With spring here, urban cyclists are back in the saddle, burning calories and enjoying the outdoors. Every year, more people join the pack, thanks to the proliferation of bike paths and bike-share programs like New York’s Citi Bike. However, some city cyclists may be exposing themselves to unhealthy amounts of air pollution, according to Dr. Darby Jack, assistant professor of Environmental Health Sciences at the Mailman School of Public Health, To test his hypothesis, Dr. Jack will join with the data news team from WNYC Radio this summer to recruit “citizen scientists” for the first phase of a larger cycling study, supported by a grant from the National Institutes of Health. The cyclists will collect data all over the city for analysis by the Mailman team. In addition to reporting findings, “our aim is to put the pieces together into a [pollution] map that can be useful to cyclists.” The research could also help city planners decide where bike lanes are situated and inform the creation of amenities like a greenway that minimize exposure. “We’re thinking of it as a policy input where this information leads to the design of safer infrastructure,” said Dr. Jack.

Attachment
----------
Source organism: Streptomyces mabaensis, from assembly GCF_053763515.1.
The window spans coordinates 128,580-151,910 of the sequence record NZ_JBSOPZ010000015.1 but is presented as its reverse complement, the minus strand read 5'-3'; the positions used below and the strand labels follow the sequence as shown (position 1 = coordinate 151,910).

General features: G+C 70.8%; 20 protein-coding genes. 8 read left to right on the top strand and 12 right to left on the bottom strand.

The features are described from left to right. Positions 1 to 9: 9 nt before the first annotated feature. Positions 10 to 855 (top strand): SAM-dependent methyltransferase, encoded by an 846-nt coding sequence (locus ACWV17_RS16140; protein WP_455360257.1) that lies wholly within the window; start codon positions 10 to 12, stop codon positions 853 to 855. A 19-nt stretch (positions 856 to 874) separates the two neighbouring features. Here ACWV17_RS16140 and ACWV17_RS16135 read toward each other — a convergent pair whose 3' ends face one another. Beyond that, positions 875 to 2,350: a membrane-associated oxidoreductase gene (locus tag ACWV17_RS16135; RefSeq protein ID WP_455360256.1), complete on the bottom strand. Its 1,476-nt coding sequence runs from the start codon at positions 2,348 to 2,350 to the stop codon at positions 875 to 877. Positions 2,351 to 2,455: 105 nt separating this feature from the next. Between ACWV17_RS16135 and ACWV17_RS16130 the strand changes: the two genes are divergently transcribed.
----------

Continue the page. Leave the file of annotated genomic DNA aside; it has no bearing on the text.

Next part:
The idea grew out of a pollution study in Ghana where Dr. Jack used a device called a micoPEM to measure tiny airborne particles from inefficient cooking stoves. Pollutants from these stoves have been linked to low birth weights, heart attacks, and lung cancer. To study if the same measurements could be applied in a different context and determine if the air monitoring equipment could measure the actual dose of pollution inhaled by a cyclist Jack and Steve Chillrud at Columbia’s Lamont-Doherty Earth Observatory, assembled a sophisticated blend of technologies. These included a GPS to log speed and location; microPEMs to measure fine particles; microAeths to measure black carbon from fossil fuels; biometric shirts that record heart rate and breathing volume; and ambulatory blood pressure monitors to detect small changes resulting from air pollution exposure. For the initial testing phase, Jack recruited a small group of bicycle commuters to wear the gear on and off their bicycles to compare levels during high exertion with those at rest indoors. Preliminary data points to the hazards of riding hard in Manhattan’s “street canyons,” where pollution from traffic can be high. By contrast, the Hudson River Greenway is relatively clean, even though it’s only a few yards from the West Side Highway. “Even a small separation from traffic can make a substantial difference,” Dr. Jack explains.